Secondarily, the BK4 Machax, which has recently been discontinued.
[Many years ago], I got this Case made, KA-BAR design machete that came in an aviation survival pack that I picked up. I have used and abused this thing horribly over the years. Its 1095 steel… it was painted at one point… it came blued then was painted and it was stripped again… and it’s been used, and used, and used… as a gardening tool and a just about everything tool. And this handle was quite comfortable to me. So when I decided to combine this knife with the kukri, I ended up with the BK4 with this contoured handle as opposed to just a plain flat like on the Case.
You can think of this blade as a “safety hatchet.” This [curved edge near the front] is like a hatchet head, and it has a sharp handle essentially. So instead of glancing off when you hit [below the head] it doesn’t glance off and try to hunt for bits and pieces of you. And you can clutch up on it and it can be used to do small stuff. It makes a tremendous draw knife. I’ve had a couple of customers who built log cabins for a living and I got a couple of nice letters from a couple of those guys [about the knife].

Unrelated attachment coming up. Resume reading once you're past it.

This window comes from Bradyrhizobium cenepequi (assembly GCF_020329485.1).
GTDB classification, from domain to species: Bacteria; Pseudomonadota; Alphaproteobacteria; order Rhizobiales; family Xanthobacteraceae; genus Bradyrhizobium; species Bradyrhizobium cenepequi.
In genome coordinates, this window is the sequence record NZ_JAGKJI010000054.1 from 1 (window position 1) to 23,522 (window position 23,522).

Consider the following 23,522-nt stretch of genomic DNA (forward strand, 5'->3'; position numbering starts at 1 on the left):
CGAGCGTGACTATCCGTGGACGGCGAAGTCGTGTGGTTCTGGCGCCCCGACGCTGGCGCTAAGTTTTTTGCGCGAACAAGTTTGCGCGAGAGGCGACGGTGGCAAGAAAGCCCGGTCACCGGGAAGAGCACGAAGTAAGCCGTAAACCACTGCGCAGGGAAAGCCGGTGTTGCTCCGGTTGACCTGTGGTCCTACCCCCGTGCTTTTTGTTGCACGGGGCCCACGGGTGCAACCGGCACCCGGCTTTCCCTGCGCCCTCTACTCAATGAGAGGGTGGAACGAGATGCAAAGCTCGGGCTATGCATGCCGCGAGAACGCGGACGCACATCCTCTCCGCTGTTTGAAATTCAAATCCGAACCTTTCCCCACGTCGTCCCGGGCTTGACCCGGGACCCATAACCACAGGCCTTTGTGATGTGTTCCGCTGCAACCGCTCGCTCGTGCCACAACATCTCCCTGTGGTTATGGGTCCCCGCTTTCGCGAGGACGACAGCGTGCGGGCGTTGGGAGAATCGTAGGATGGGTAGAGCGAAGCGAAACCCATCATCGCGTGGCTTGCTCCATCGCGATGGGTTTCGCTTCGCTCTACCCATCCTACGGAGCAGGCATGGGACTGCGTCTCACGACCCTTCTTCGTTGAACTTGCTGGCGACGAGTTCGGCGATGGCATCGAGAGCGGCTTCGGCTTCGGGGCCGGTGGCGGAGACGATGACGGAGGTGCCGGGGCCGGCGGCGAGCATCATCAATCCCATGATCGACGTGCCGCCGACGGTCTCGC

So those are the two blades I think that really represent a lot of me… early design me and later design me.
Question 5: What is your EDC and why?
If I leave my bedroom and I have shoes on, there is a Swiss Army (Victorinox) Rucksack in my front left pocket.
One of the reasons that I carry it, is I live in the woods and I have a garden, and the knife lets me have a pruning saw with me all the time. I used it earlier today actually to move a branch out of the way while I was relocating a sprinkler.
And it has a sorta screwdriver and a cap lifter… and the world’s best non-motorized portable can opener… and a pair of tweezers…. And a working wood drill [Ethan holds out the awl].
The advantage to the Victorinox Swiss Army Knife is that these little awl’s can be sharpened and they will drill a hole in a piece of wood. They’re not real exact, but if you are trying to lash something to something else, building some kind of trap or something, they work.